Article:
Core, blimey! Brits to keep Huawei out on the edge - hopefully
- No Huawei technology to be allowed into the UK's "core" 5G network
- But the Chinese company will supply some "non-core" kit
- Difficulty is the lack of a definition of exactly what constitutes "core" technology
- Suggestion: Look at the 4G network where Huawei technology is already installed
So, following yesterday's meeting yesterday of various ministers who have seats on the UK's National Security Council, the word has seeped out that lame duck Prime Minister, Theresa May, is minded to prohibit Huawei technology being deployed at the heart Britain's upcoming 5G network but will permit Huawei equipment and software to be placed in non-core areas - and antennas have been mentioned.
Word has it that several ministers, including Jeremy Hunt (the foreign secretary), Sajid Javid, (the home secretary), Gavin Williamson (the defence secretary), Penny Mordaunt (the international development secretary) and Liam Fox, (the international trade secretary) had insisted in the implementation of a total prohibition on all Huawei products but, it seems, the PM overruled them despite the plethora of security warnings about actual and potential cyber-attacks that, time and again, have come from domestic security agencies and UK allies overseas.
And this despite the usually reticent head of MI6, Alex Younger, going on the record to say that the UK has to decide how "comfortable" it can be with allowing Chinese companies such as Huawei to be involved in strategic national infrastructure. Obviously Mrs. May is more comfortable with Huawei that many in her cabinet and government.
Meanwhile, the US administration is particularly concerned about the possibility that the Chinese government could compel Huawei to sabotage and bring down western networks in the event of an international crisis and believes that, in any event and on a daily basis, Huawei is routinely involved in espionage.
That's why the US wants the other members of the "Five Eyes" intelligence pact, Australia, Canada, New Zealand and the UK, to act in concert and exclude Huawei from any participation in their national networks and Australia and New Zealand have already agreed to implement the ban while Canada is yet to decide.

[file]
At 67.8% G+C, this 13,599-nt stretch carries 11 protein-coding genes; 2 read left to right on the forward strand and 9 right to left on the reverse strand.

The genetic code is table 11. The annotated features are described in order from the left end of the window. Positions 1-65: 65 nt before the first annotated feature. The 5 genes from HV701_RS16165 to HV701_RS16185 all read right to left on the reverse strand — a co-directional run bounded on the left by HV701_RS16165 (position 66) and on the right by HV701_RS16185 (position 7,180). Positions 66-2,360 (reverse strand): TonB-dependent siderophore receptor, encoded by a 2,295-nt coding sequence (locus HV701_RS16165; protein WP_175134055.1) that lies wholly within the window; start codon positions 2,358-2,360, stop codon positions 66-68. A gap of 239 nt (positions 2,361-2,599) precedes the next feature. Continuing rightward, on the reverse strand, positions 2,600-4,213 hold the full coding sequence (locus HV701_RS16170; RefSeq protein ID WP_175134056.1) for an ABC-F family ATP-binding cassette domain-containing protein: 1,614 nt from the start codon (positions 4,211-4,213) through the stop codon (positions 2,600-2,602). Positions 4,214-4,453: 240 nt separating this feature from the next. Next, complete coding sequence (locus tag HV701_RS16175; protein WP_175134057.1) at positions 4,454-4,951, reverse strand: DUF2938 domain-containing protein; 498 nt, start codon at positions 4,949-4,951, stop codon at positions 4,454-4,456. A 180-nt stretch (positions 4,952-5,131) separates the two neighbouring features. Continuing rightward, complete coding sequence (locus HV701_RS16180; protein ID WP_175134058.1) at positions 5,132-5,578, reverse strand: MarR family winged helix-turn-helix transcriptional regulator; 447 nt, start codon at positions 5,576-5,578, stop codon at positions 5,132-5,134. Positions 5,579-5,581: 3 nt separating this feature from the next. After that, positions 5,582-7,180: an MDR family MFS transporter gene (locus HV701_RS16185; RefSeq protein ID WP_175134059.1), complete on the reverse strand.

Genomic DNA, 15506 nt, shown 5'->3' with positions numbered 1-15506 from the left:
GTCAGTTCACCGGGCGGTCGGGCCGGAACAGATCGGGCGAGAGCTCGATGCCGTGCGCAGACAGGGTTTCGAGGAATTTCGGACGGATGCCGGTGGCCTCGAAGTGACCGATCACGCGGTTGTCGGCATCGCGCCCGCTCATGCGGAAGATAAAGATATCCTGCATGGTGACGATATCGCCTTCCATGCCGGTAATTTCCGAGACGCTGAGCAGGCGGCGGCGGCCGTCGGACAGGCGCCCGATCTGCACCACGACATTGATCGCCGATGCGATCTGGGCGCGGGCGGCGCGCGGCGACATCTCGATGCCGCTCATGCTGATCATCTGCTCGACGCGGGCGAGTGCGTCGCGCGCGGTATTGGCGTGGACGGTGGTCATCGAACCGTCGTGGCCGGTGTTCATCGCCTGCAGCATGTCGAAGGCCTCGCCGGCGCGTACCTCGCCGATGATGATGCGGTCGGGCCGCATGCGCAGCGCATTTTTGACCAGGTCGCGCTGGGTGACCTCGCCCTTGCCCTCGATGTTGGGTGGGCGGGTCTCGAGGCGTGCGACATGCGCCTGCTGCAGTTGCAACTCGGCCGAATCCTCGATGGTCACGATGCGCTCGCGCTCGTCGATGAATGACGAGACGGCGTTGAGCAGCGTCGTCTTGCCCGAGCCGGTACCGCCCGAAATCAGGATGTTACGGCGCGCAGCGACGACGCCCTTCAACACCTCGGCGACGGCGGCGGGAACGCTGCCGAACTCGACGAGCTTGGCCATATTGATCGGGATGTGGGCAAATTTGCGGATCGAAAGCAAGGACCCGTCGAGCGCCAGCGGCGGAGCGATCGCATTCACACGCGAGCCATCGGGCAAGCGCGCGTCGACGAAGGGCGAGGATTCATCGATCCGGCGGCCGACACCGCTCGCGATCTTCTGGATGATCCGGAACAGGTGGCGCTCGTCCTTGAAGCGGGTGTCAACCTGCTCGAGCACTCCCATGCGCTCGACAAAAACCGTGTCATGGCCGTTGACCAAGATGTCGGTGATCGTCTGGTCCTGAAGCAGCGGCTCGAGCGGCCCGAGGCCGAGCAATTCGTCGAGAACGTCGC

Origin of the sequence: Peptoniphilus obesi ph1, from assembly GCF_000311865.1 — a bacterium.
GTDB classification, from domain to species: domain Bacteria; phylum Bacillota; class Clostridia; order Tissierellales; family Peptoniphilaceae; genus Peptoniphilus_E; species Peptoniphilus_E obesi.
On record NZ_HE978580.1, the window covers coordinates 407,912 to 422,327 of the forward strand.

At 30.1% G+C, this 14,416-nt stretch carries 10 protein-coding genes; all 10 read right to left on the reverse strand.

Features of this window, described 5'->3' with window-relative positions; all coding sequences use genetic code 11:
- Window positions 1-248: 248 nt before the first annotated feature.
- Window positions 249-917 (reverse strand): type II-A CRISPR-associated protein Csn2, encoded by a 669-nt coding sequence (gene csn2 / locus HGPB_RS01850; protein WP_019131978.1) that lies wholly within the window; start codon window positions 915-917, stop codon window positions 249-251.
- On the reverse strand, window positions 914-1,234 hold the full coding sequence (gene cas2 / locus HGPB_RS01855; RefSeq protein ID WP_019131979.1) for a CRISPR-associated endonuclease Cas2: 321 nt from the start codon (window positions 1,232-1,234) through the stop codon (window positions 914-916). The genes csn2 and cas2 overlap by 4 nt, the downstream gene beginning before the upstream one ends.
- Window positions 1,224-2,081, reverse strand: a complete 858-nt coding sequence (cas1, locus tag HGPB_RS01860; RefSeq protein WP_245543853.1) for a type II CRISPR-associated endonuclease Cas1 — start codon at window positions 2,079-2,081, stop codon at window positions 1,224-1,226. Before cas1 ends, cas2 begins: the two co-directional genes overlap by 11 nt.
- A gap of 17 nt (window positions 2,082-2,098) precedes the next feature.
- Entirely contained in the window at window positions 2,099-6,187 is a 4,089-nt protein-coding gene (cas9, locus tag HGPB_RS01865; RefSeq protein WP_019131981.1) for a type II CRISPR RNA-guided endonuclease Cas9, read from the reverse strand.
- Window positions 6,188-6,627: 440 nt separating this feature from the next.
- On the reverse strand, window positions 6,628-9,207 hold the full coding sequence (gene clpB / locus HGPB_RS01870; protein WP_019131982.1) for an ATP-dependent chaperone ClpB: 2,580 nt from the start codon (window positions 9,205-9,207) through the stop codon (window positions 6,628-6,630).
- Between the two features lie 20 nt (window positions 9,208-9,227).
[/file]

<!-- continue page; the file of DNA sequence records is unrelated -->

What they say about "he who rides a tiger"?
May's decision, and it seems mainly to be hers, is perhaps an attempt to balance the much-vaunted need to get 5G up and running and, after making rash promises about timetables, to avoid long delays in implementing it with the politico-economic requirement to mollify the Chinese government whilst maximising the promised domestic economic benefits that 5G will confer on UK industry, enterprises and ordinary consumers. Yes, it'll be like juggling with soot and with all the potential to be just as messy.
The Prime Minister (and some network operators and other agencies) are of the belief that the UK already has great experience in isolating and managing the risks posed by the likes of Huawei and will be able to do so into the indefinite future. For example, Ciaran Martin, the top bod at Britain's National Cyber Security Centre, the body that polices Huawei's current network infrastructure deployed across the country, says that "a framework" will be erected that will guarantee that the UK's national 5G network will be "sufficiently safe" - whatever that means. Perhaps it's like being slightly pregnant?
For it's part, Huawei, which has always denied links to and claims that it is ultimately controlled and funded by the Politburo of the Chinese Communist Party, says it will wait until the UK government makes an official announcement about the use of the company's 5G technologies before making a formal response, but is "encouraged that the UK is continuing to take an evidenced approach to its work".
That's as maybe but in a 5G network that, we are told, time-and- again, will link absolutely everything and become and indispensable and irreducible part of daily life, the distinction between what is core and what is not becomes misty and amorphous.
It would seem that the government is trying to mitigate the risk of deploying relatively inexpensive and easily- and quickly-available Huawei equipment by keeping it corralled out at the network edge and well away from the all-important enhanced packet core where the 5G network and everything transmitted though and over it is controlled and where any built-in "backdoor" would allow Huawei and hence the Chinese state to access any and all communications at ant time.
And don't let's forget that despite all the 5G hype and claims about how new, independent and secure it will be, traffic will continue to pass over the extant and still expanding 4G network that is already stuffed to the gills with Huawei kit. The approach smacks not so much of locking the stable door after the horse has bolted but of pushing the stable door slightly towards apparently being closed but actually leaving it ajar and nailing a notice on it saying, "Come on in and take whatever you'd like".
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